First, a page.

Now I will be upfront here. I am not a big fan of agility ladders. I feel they are over utilised, and don't deliver what they promise.
'But they make your feet faster right?'.... well maybe. But what does that even mean? So if my feet move quicker I will be faster? If we think about it, It’s not particularly shocking that that’s not really how it works.
Agility can be broken down into two components:
Change of direction (COD) speed. The speed at which we alter the direction of travel in a PRE-PLANNED manner. Note the emphasis on pre-planned. COD speed is completely physical, and simply the rate at which we can alter direction of movement.
Reaction Time. The time taken to react to an unknown or unpredictable stimulus. This is effectively the time taken to assess a situation or stimulus, and then react to it. This is a mental process.
So Agility is therefore both the process of making a decision and moving in accordance to that decision, in response to an un-controlled stimulus.
An example of Agility would be a rugby player making a tackle on another player who is coming towards them with the ball. The player with the ball is likely to move in one direction in an attempt to evade the tackler. The tackler must cognitively react to the unknown stimulus (the direction of the side-step), and then change direction in accordance, as means to make the tackle.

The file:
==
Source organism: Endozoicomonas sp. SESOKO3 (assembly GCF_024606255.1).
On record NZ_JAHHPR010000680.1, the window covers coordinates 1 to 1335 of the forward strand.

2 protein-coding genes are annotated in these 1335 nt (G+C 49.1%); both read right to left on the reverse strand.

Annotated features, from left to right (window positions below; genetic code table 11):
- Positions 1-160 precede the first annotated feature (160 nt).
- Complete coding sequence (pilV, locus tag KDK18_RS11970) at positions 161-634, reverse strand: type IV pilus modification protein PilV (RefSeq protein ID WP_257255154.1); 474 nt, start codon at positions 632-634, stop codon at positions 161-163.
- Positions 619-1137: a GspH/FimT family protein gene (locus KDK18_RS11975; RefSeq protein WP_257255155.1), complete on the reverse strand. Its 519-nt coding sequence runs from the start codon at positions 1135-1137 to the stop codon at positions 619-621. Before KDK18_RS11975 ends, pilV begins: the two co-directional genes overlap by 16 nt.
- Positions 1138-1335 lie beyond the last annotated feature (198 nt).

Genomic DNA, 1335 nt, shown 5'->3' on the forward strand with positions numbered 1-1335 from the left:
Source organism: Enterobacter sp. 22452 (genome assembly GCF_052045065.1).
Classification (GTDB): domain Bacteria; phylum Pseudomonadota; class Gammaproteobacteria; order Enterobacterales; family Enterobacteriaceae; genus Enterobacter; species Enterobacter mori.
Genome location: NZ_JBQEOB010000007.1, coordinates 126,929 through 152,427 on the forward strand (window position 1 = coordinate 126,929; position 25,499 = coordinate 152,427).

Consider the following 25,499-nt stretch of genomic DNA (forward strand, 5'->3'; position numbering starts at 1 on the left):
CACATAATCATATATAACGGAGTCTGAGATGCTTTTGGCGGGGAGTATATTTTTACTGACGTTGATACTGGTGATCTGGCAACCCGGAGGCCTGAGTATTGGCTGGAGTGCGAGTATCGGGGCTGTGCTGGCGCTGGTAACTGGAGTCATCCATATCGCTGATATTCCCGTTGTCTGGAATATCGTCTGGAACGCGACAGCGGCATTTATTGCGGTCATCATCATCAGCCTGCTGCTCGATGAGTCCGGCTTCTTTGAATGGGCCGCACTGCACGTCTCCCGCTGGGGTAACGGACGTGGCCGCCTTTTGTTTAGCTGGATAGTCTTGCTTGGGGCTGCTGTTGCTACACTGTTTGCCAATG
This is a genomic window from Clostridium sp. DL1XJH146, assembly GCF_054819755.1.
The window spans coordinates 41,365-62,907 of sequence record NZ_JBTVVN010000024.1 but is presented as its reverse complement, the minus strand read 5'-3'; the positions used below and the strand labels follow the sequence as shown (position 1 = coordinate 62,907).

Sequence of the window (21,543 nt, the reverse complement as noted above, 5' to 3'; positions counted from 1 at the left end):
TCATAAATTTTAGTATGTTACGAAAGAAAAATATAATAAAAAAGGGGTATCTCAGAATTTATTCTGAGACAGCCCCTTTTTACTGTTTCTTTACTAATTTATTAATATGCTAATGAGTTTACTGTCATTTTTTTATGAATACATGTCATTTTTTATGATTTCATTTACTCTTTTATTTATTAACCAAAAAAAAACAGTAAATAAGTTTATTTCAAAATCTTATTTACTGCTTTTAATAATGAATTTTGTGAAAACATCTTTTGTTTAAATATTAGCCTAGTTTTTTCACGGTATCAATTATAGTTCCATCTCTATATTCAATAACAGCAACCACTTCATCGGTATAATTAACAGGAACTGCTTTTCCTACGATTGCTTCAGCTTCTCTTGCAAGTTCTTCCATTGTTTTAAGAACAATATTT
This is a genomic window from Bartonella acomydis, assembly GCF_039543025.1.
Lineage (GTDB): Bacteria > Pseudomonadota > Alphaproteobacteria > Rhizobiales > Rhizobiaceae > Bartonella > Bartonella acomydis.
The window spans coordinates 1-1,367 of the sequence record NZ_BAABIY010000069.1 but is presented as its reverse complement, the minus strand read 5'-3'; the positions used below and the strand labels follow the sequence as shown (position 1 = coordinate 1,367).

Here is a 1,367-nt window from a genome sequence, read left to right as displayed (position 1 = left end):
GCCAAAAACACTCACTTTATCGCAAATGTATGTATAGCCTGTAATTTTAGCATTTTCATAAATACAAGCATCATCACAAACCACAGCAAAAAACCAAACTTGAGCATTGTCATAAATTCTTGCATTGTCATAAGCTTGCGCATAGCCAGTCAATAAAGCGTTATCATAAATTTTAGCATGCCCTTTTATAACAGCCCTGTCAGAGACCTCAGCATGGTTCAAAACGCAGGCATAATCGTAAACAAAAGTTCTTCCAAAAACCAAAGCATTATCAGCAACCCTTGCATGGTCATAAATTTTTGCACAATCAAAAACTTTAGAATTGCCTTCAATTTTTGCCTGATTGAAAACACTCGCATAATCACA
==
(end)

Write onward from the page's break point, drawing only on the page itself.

Soooooo? What about agility ladders?
So agility ladders don’t have a cognitive component, so they don’t directly train agility. But they do kind of train COD speed right? And that may transfer to agility?
Again, not really.
Speed, whether it be COD speed or straight line speed is function of power ((force x distance)/time). If you apply a greater amount of force into the ground in the same or less amount of time, you move faster. It makes sense. The more force that goes into the ground, the further you travel per step in the same amount of time.
To improve speed you therefore have to train at maximum speed, and produce enough force to increase maximal power production.
Now do you see the issue?
When using an agility ladder, you are not producing enough force to elicit a training response. Also worthy of note, is that when you use an agility ladder, you move inefficiently, in a way that does not replicate sprinting or changing direction. You’re just moving your feet quickly, while they stay within your base of support. Changing direction quickly involves the foot producing high levels of force rapidly whilst outside the base of support, producing lateral movement. If the foot is not outside the base of support the ability to move laterally is limited.
So now you can see the issue I have with agility ladders?
Again, this is a bit of an opinion piece, and one could argue that they may have some usefulness as an effective warmup tool, or potentially in a rehab setting. But just don’t try and sell them as something that will significantly improve speed or agility, when in reality, they will not.
So what should we do instead?
Improving strength and power through resistance training exercises would be an important step. This will improve our ability to produce force, which is integral to speed. This could be followed by some speed/agility specific training, such as straight line sprinting, or lateral movement work. This specific training will allow us to develop the ability to use our increased strength in a speed/agility specific way.